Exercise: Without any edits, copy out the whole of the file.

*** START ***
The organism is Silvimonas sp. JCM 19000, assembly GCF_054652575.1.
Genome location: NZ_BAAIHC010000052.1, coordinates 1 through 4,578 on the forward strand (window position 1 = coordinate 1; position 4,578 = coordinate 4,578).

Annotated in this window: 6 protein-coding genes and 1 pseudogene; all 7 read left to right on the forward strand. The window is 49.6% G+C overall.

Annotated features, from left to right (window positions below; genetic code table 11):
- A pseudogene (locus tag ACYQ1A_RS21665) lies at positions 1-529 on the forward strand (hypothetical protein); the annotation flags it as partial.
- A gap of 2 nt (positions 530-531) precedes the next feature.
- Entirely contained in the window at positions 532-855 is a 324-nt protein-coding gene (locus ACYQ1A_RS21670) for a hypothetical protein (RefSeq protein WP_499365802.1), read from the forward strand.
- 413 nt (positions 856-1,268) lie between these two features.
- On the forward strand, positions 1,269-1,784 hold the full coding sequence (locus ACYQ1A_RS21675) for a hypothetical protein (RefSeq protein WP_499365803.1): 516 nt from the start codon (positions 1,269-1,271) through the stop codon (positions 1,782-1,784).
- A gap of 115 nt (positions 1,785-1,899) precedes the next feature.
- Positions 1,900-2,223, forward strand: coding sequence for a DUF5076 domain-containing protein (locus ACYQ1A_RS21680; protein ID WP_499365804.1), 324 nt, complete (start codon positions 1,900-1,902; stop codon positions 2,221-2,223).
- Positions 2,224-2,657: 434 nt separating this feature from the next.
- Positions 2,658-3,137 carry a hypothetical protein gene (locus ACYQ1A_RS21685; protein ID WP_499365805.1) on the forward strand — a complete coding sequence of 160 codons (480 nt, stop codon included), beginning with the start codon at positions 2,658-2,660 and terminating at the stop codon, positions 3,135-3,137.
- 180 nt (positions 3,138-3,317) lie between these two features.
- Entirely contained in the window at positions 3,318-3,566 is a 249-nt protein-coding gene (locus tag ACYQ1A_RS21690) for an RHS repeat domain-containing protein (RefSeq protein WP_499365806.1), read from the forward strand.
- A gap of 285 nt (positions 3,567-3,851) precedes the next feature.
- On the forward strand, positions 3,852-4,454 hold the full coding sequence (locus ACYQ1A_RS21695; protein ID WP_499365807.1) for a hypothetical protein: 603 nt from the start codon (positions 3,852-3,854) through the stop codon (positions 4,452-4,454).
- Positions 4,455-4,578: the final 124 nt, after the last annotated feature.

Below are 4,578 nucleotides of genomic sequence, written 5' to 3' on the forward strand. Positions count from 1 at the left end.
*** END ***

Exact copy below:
The organism is Silvimonas sp. JCM 19000, assembly GCF_054652575.1.
Genome location: NZ_BAAIHC010000052.1, coordinates 1 through 4,578 on the forward strand (window position 1 = coordinate 1; position 4,578 = coordinate 4,578).

Annotated in this window: 6 protein-coding genes and 1 pseudogene; all 7 read left to right on the forward strand. The window is 49.6% G+C overall.

Annotated features, from left to right (window positions below; genetic code table 11):
- A pseudogene (locus tag ACYQ1A_RS21665) lies at positions 1-529 on the forward strand (hypothetical protein); the annotation flags it as partial.
- A gap of 2 nt (positions 530-531) precedes the next feature.
- Entirely contained in the window at positions 532-855 is a 324-nt protein-coding gene (locus ACYQ1A_RS21670) for a hypothetical protein (RefSeq protein WP_499365802.1), read from the forward strand.
- 413 nt (positions 856-1,268) lie between these two features.
- On the forward strand, positions 1,269-1,784 hold the full coding sequence (locus ACYQ1A_RS21675) for a hypothetical protein (RefSeq protein WP_499365803.1): 516 nt from the start codon (positions 1,269-1,271) through the stop codon (positions 1,782-1,784).
- A gap of 115 nt (positions 1,785-1,899) precedes the next feature.
- Positions 1,900-2,223, forward strand: coding sequence for a DUF5076 domain-containing protein (locus ACYQ1A_RS21680; protein ID WP_499365804.1), 324 nt, complete (start codon positions 1,900-1,902; stop codon positions 2,221-2,223).
- Positions 2,224-2,657: 434 nt separating this feature from the next.
- Positions 2,658-3,137 carry a hypothetical protein gene (locus ACYQ1A_RS21685; protein ID WP_499365805.1) on the forward strand — a complete coding sequence of 160 codons (480 nt, stop codon included), beginning with the start codon at positions 2,658-2,660 and terminating at the stop codon, positions 3,135-3,137.
- 180 nt (positions 3,138-3,317) lie between these two features.
- Entirely contained in the window at positions 3,318-3,566 is a 249-nt protein-coding gene (locus tag ACYQ1A_RS21690) for an RHS repeat domain-containing protein (RefSeq protein WP_499365806.1), read from the forward strand.
- A gap of 285 nt (positions 3,567-3,851) precedes the next feature.
- On the forward strand, positions 3,852-4,454 hold the full coding sequence (locus ACYQ1A_RS21695; protein ID WP_499365807.1) for a hypothetical protein: 603 nt from the start codon (positions 3,852-3,854) through the stop codon (positions 4,452-4,454).
- Positions 4,455-4,578: the final 124 nt, after the last annotated feature.

Below are 4,578 nucleotides of genomic sequence, written 5' to 3' on the forward strand. Positions count from 1 at the left end.